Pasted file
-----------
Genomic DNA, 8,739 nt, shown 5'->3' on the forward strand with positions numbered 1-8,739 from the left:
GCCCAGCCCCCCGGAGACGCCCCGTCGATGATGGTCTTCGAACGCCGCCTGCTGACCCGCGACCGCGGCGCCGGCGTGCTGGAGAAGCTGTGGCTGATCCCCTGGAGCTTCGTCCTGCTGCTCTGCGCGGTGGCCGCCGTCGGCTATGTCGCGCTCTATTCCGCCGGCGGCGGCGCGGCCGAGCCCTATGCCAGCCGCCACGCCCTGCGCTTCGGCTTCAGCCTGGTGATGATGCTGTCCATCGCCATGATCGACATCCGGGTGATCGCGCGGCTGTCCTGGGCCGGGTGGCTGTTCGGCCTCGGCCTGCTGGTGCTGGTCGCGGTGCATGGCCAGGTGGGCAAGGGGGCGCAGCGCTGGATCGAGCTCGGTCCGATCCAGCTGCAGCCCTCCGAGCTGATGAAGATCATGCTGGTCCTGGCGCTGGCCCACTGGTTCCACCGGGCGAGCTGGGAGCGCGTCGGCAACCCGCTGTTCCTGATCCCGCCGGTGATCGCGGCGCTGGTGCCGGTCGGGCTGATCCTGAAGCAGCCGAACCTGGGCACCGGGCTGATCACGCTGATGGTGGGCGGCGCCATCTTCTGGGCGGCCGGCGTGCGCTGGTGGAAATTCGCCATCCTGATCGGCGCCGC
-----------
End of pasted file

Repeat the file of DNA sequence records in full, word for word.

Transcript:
Genomic DNA, 8,739 nt, shown 5'->3' on the forward strand with positions numbered 1-8,739 from the left:
GCCCAGCCCCCCGGAGACGCCCCGTCGATGATGGTCTTCGAACGCCGCCTGCTGACCCGCGACCGCGGCGCCGGCGTGCTGGAGAAGCTGTGGCTGATCCCCTGGAGCTTCGTCCTGCTGCTCTGCGCGGTGGCCGCCGTCGGCTATGTCGCGCTCTATTCCGCCGGCGGCGGCGCGGCCGAGCCCTATGCCAGCCGCCACGCCCTGCGCTTCGGCTTCAGCCTGGTGATGATGCTGTCCATCGCCATGATCGACATCCGGGTGATCGCGCGGCTGTCCTGGGCCGGGTGGCTGTTCGGCCTCGGCCTGCTGGTGCTGGTCGCGGTGCATGGCCAGGTGGGCAAGGGGGCGCAGCGCTGGATCGAGCTCGGTCCGATCCAGCTGCAGCCCTCCGAGCTGATGAAGATCATGCTGGTCCTGGCGCTGGCCCACTGGTTCCACCGGGCGAGCTGGGAGCGCGTCGGCAACCCGCTGTTCCTGATCCCGCCGGTGATCGCGGCGCTGGTGCCGGTCGGGCTGATCCTGAAGCAGCCGAACCTGGGCACCGGGCTGATCACGCTGATGGTGGGCGGCGCCATCTTCTGGGCGGCCGGCGTGCGCTGGTGGAAATTCGCCATCCTGATCGGCGCCGC